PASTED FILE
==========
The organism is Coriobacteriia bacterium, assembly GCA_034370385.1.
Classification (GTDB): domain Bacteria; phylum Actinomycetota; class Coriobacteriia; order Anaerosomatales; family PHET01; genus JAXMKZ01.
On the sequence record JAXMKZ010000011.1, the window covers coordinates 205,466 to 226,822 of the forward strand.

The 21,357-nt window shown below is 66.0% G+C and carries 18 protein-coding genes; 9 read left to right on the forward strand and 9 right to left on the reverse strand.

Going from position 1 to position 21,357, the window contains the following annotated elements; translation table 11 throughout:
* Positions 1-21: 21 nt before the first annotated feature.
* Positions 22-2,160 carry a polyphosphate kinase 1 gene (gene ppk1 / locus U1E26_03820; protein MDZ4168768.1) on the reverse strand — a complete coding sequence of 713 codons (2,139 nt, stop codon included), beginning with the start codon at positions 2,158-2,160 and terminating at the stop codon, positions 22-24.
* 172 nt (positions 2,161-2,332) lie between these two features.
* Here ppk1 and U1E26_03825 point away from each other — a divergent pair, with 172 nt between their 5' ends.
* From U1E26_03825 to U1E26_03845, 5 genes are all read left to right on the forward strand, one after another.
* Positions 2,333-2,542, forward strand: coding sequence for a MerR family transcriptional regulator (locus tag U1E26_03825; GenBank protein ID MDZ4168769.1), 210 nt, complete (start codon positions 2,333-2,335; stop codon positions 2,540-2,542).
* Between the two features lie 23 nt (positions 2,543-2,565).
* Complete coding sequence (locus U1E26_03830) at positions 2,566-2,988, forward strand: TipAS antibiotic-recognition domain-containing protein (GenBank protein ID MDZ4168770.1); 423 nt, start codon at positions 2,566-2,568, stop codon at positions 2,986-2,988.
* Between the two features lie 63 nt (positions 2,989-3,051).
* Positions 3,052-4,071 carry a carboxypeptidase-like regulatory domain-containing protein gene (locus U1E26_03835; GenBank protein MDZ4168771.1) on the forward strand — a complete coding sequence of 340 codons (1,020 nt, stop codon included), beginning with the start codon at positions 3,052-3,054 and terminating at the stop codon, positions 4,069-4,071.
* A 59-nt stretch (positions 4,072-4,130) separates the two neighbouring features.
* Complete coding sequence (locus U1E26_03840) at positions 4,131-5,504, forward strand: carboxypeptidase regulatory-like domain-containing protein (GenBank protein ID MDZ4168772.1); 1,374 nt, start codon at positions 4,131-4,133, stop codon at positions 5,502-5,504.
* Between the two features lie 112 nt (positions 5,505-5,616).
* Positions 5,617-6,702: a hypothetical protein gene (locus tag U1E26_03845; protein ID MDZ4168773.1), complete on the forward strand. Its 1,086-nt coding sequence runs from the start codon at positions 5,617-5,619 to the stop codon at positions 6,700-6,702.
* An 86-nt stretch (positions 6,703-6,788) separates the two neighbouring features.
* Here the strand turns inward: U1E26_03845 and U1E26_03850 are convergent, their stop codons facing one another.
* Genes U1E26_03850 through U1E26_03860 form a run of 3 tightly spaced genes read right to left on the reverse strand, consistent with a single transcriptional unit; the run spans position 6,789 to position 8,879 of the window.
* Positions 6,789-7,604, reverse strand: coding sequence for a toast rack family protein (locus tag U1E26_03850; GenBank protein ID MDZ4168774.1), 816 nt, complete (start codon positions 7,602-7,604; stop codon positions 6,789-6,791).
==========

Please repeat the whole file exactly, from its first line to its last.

The organism is Coriobacteriia bacterium, assembly GCA_034370385.1.
Classification (GTDB): domain Bacteria; phylum Actinomycetota; class Coriobacteriia; order Anaerosomatales; family PHET01; genus JAXMKZ01.
On the sequence record JAXMKZ010000011.1, the window covers coordinates 205,466 to 226,822 of the forward strand.

The 21,357-nt window shown below is 66.0% G+C and carries 18 protein-coding genes; 9 read left to right on the forward strand and 9 right to left on the reverse strand.

Going from position 1 to position 21,357, the window contains the following annotated elements; translation table 11 throughout:
* Positions 1-21: 21 nt before the first annotated feature.
* Positions 22-2,160 carry a polyphosphate kinase 1 gene (gene ppk1 / locus U1E26_03820; protein MDZ4168768.1) on the reverse strand — a complete coding sequence of 713 codons (2,139 nt, stop codon included), beginning with the start codon at positions 2,158-2,160 and terminating at the stop codon, positions 22-24.
* 172 nt (positions 2,161-2,332) lie between these two features.
* Here ppk1 and U1E26_03825 point away from each other — a divergent pair, with 172 nt between their 5' ends.
* From U1E26_03825 to U1E26_03845, 5 genes are all read left to right on the forward strand, one after another.
* Positions 2,333-2,542, forward strand: coding sequence for a MerR family transcriptional regulator (locus tag U1E26_03825; GenBank protein ID MDZ4168769.1), 210 nt, complete (start codon positions 2,333-2,335; stop codon positions 2,540-2,542).
* Between the two features lie 23 nt (positions 2,543-2,565).
* Complete coding sequence (locus U1E26_03830) at positions 2,566-2,988, forward strand: TipAS antibiotic-recognition domain-containing protein (GenBank protein ID MDZ4168770.1); 423 nt, start codon at positions 2,566-2,568, stop codon at positions 2,986-2,988.
* Between the two features lie 63 nt (positions 2,989-3,051).
* Positions 3,052-4,071 carry a carboxypeptidase-like regulatory domain-containing protein gene (locus U1E26_03835; GenBank protein MDZ4168771.1) on the forward strand — a complete coding sequence of 340 codons (1,020 nt, stop codon included), beginning with the start codon at positions 3,052-3,054 and terminating at the stop codon, positions 4,069-4,071.
* A 59-nt stretch (positions 4,072-4,130) separates the two neighbouring features.
* Complete coding sequence (locus U1E26_03840) at positions 4,131-5,504, forward strand: carboxypeptidase regulatory-like domain-containing protein (GenBank protein ID MDZ4168772.1); 1,374 nt, start codon at positions 4,131-4,133, stop codon at positions 5,502-5,504.
* Between the two features lie 112 nt (positions 5,505-5,616).
* Positions 5,617-6,702: a hypothetical protein gene (locus tag U1E26_03845; protein ID MDZ4168773.1), complete on the forward strand. Its 1,086-nt coding sequence runs from the start codon at positions 5,617-5,619 to the stop codon at positions 6,700-6,702.
* An 86-nt stretch (positions 6,703-6,788) separates the two neighbouring features.
* Here the strand turns inward: U1E26_03845 and U1E26_03850 are convergent, their stop codons facing one another.
* Genes U1E26_03850 through U1E26_03860 form a run of 3 tightly spaced genes read right to left on the reverse strand, consistent with a single transcriptional unit; the run spans position 6,789 to position 8,879 of the window.
* Positions 6,789-7,604, reverse strand: coding sequence for a toast rack family protein (locus tag U1E26_03850; GenBank protein ID MDZ4168774.1), 816 nt, complete (start codon positions 7,602-7,604; stop codon positions 6,789-6,791).